Many companies say that a discount is an investment, but they don’t really treat it that way. There is no analysis of the scale of the investment and the expected return, and when there is, there is seldom any follow-up to see if the return on the discount was realized. In this article, the author outlines several common types of discounting as well as common pitfalls of these approaches and best practices for implementation. Although the examples are B2B and Software-as-a-Service (SaaS) specific, the pricing insights in this article are applicable for pricers across industries.
It is time to shift from “growth at all cost” to “sustainable profitable growth,” or as we like to call it: “better growth.” To fight increasing sales cycles, lower win rates and decreasing NRR, packaging and pricing should be the first point on the agenda of your next board meeting, as the authors explain.
Streaming services have begun coming around to the revelation that they cannot spend endless piles of cash on content creation indefinitely. They have to innovate to grow their subscriber base. Some innovations – such as alternative pricing models - have been successfully launched, some are still in progress, and some companies are having to change their game plans, leadership, or sometimes even both, as the author explains.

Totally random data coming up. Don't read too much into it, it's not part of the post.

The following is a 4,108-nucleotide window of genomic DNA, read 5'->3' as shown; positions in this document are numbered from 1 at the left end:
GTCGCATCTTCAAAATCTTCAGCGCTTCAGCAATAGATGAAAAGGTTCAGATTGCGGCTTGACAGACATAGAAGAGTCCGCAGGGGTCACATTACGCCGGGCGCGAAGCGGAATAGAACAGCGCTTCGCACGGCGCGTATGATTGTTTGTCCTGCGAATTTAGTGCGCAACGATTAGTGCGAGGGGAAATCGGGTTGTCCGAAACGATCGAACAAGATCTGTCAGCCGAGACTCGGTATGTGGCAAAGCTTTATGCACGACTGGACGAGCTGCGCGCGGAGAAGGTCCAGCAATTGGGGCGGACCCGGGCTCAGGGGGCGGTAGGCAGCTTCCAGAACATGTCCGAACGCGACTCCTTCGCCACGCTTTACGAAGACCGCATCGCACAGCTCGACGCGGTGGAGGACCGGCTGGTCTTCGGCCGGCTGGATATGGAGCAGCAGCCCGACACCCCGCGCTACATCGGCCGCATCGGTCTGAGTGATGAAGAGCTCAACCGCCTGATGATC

There has long been an assumption that Software as a Service (SaaS) companies will become profitable as they scale, so that as long as you are on track for rapid growth, the profits will come. This belief is now being called into question. SaaS companies have real costs and how those costs change with scale has become an open question for many companies. To be successful in today’s changing economic climate, SaaS companies need to understand the relationship between value, price, and costs and how these change with scale, as the author explains.